To understand why weed-out classes don’t work, ask a student who has taken one. The problems are three fold: first, the impersonalized teaching style gives students, who are often at the very beginning of their college career, very little support. Second, presenting material en masse and as quickly as possible does not allow students to actually engage with the subject, and they quickly lose interest. Third, the difficulty of earning high grades discourages students who are used to working hard and seeing the pay off, as they would in an arts and letters major. Yet when weed-out lectures are swapped for smaller, more hands-on courses, these problems seem largely mediated. Dr. Mitchell Chang, professor of Education at UCLA, released a 2013 study showing that undergrads attending schools that swap large introductory lectures for smaller, hands on courses are 13 percent more likely to remain in STEM. University of Texas Austin made the switch, and increased STEM retention by 25 percent; a program at the University of Florida almost doubled that number.

Yet some argue that these increased retention rates aren’t actually a good thing. Proponents of the sink-or-swim system maintain that weed-outs separate qualified students from those who can’t hack it early on, saving both students and faculty time. Careers in STEM are often difficult and draining, and it may be better that students learn their limitations before entering a career path they won’t be happy in. Some believe that maintaining a rigorous introductory sequence prevents the pool of STEM PhDs from becoming “watered down” with unqualified workers. And weed-out classes have practical merits as well: why waste time teaching the same course to smaller groups of students when you can teach the whole lot of them at once? Why hire teaching faculty if you can get researchers to grin and bear it for a semester? Why redesign a course when the current model has worked fine for the past ten years?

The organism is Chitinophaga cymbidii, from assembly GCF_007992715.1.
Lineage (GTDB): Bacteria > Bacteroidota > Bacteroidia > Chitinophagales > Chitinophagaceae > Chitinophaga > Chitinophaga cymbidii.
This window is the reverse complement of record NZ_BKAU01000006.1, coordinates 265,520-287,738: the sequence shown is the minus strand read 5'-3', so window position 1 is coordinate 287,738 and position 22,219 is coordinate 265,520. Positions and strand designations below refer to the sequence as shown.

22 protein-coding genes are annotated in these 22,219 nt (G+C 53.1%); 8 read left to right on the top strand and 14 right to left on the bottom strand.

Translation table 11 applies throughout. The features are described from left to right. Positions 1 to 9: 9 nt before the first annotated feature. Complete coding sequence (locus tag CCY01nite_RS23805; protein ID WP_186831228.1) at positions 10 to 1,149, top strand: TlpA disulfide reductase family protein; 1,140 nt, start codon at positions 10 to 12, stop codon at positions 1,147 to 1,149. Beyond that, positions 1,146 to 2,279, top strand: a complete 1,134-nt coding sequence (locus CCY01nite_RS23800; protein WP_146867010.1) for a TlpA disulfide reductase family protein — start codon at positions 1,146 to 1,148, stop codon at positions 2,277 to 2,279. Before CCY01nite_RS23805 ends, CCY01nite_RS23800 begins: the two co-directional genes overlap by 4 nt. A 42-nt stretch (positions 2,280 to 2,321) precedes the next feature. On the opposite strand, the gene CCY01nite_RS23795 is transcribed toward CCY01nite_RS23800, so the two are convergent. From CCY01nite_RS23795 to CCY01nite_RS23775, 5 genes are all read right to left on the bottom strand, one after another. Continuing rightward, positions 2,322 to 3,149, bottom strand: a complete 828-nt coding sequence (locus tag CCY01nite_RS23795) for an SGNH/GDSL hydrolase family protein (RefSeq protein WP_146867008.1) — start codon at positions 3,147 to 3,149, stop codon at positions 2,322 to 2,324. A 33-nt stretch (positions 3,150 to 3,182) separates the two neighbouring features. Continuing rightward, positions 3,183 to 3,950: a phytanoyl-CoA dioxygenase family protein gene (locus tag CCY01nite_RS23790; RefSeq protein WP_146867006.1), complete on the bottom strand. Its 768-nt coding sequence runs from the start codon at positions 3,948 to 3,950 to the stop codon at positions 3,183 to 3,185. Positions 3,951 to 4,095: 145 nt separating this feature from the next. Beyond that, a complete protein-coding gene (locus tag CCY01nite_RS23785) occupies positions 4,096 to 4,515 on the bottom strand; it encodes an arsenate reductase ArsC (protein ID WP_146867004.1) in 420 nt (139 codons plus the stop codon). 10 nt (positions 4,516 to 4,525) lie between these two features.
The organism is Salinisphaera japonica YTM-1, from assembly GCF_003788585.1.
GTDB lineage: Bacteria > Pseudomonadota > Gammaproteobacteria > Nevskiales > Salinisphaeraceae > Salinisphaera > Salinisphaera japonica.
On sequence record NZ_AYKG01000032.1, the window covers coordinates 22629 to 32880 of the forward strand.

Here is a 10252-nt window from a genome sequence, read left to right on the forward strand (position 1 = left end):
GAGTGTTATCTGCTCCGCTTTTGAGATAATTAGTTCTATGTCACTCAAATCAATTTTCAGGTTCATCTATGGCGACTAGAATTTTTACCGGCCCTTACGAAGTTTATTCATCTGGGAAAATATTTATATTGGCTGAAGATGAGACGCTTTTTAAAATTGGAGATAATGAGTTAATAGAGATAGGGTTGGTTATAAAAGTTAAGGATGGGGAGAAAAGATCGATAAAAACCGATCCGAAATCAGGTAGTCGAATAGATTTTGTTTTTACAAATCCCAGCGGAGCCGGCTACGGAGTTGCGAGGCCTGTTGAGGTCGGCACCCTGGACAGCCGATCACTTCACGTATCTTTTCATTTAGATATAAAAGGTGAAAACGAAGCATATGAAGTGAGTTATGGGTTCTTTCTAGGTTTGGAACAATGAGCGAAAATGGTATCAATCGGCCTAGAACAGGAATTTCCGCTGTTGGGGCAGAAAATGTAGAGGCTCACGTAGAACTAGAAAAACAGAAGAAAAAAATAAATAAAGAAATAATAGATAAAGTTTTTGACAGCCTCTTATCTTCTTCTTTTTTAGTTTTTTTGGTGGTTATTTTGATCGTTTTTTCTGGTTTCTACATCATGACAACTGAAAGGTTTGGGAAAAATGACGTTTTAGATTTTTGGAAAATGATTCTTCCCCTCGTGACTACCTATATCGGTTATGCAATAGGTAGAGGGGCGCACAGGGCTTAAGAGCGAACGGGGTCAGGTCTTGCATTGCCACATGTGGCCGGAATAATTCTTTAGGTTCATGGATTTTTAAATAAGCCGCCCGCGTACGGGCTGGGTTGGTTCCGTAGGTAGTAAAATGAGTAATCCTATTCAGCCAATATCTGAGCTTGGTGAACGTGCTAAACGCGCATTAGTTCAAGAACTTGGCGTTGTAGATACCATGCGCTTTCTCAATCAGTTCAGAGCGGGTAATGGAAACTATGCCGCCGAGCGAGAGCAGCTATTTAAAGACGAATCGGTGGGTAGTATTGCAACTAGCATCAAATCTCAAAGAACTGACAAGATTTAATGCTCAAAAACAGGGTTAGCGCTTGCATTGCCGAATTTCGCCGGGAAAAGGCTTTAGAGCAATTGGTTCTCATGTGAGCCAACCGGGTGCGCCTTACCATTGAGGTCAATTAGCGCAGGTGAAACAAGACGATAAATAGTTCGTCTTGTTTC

Perhaps because the next ten years in STEM won’t look like the last ten. Americans’ performance in math and science is falling farther and farther behind; the National Center for Education Statistics reports that 29 countries outscored American students in math in 2012, and 22 in science. In response the White House launched several STEM education initiatives, and President Obama called for the addition of 10,000 engineers to our workforce. The chances of him getting that number appear slim. The President’s Advisory Council predicted that in ten years, the United States will need one million more STEM professionals than will be produced at the current rate. Yet if retention rates were increased by just 10 percent, that one million would likely appear. So why are universities still turning away half of their interested students?

Re-designing weed-out classes isn’t an easy process. It requires time and thought, and faculty who are willing to do it. But the schools who have done it, like Florida and Texas, have had massive success. Perhaps it’s time Notre Dame follows suit — and stops creating biology majors who hate their biology courses.

Sarah Cate Baker is in her third year at ND, double majoring in biology and English. When she’s not in the lab pouring over viruses under a microscope, you can usually find her shooting caffeine in the Hesburgh basement, while she desperately tries to write papers and make deadlines. If you would like to question her sanity or her science, feel free to email her at sbaker6@nd.edu

The views expressed in this column are those of the author and not necessarily those of The Observer.